Everyone wants his or her 15 minutes of fame, and those desiring an hour and a half can find it at the Belt Theater in This or That! Parodying a low-budget game show, This or That! is a strange hybrid of game show, burlesque performance, and reality television. It is hosted by The Great Fredini (Fred Kahl), a wonderfully formulaic host dressed in a purple polyester leisure suit and a gaudy gold chain. Also hosting is his sidekick (Julie Atlas Muz), who plays up her significant physical assets in just a purple bustier, thong and fishnets, and whose comedic facial gestures are worth a thousand words, though she stays mostly silent. The production is clever and has great stock characters, but it's also raunchy. There is definitely an audience who will enjoy the show tremendously, even if it doesn't include this critic.
The game's gimmick is choosing real audience members. Four men and four women are plucked from the audience and told to fake an orgasm onstage. The audience then votes on the one female and one male whom they want to participate in the show. The audience vote cleverly rigs the situation, as, without fail, they choose the biggest hams.
The selected audience members are just as funny as the actual performers; these seemingly normal people morph into real characters when thrust into the spotlight. In fact, one would swear they had been planted. (They're not, but I was only sure of that after asking later.)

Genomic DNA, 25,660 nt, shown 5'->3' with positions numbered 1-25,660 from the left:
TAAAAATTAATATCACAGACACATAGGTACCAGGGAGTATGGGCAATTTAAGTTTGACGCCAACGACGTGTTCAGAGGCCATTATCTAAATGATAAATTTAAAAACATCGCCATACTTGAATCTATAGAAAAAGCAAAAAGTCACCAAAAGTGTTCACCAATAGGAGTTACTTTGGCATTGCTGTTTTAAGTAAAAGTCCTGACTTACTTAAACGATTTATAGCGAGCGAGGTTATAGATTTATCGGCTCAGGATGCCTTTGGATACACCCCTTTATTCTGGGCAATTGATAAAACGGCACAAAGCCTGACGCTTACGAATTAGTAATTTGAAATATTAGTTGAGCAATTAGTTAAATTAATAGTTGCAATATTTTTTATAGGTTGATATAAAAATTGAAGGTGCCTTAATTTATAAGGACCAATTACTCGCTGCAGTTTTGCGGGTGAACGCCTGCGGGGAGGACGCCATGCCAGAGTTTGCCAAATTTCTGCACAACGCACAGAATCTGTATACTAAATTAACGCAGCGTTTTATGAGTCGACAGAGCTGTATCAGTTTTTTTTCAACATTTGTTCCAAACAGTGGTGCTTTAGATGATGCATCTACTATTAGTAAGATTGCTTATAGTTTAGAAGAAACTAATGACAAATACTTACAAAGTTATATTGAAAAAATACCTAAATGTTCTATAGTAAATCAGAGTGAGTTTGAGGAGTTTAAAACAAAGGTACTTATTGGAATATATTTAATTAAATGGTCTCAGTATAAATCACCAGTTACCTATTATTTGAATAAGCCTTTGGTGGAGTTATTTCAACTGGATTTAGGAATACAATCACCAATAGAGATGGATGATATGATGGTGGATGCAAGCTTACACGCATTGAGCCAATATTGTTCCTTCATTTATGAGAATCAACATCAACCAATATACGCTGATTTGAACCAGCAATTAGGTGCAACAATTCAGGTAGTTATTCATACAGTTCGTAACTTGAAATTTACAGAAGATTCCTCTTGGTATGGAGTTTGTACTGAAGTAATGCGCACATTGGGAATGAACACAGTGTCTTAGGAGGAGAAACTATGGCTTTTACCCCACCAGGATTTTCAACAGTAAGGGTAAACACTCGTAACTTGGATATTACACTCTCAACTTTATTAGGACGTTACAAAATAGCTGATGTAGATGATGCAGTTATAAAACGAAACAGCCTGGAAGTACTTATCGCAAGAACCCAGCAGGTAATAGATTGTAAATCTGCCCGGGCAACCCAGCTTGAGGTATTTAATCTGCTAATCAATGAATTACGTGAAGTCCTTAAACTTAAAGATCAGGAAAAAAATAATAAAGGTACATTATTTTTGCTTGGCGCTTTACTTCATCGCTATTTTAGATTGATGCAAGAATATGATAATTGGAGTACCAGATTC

The audience's involvement is one of the highlights of This or That! The Belt Theater is not a large venue, but it is ideal for a show like this. The house lights stay on throughout the performance, and alcohol flows freely (you can refresh a drink during brief commercial breaks). Some competitions involve the entire audience, as Fredini promises a prize to the first person to produce a Texas quarter, a blue lipstick, or a colored condom. Theatergoing is seldom so communal an experience.
One man and a woman competed for $500 in "absolutely worthless This or That! dollars," as Fredini explained. They traded clothes onstage and picked cherries out of whipped cream using only their mouths, and the winner got to choose between the "This" or "That" curtain. Depending on which curtain they chose, either a great or awful act would come out, Fredini said. (Earlier he had admitted during a spin-the-wheel game that "where the wheel stops...makes absolutely no difference at all," acknowledging the fixed nature of much of the game despite the randomness in the audience participation.)
It was during the banana-eating contest between the two participants (both teamed with burlesque performers) that I started to feel uncomfortable. It descended into a potassium-ingesting orgy, with people putting bananas in all sorts of unmentionable places and then writhing in a heap onstage. Whereas prior acts had been in a spirit of fun, now I just felt bad for the poor souls who had somehow been seduced by the spotlight's lure into humiliating themselves so profoundly. (The production is actually taped and played on a New York City cable channel on Sunday at midnight, so the audience witnessing any humiliation is even larger then.)
In the moments when the bawdier aspects took a backseat and true burlesque talent was on display, the show really shined. The special guest performers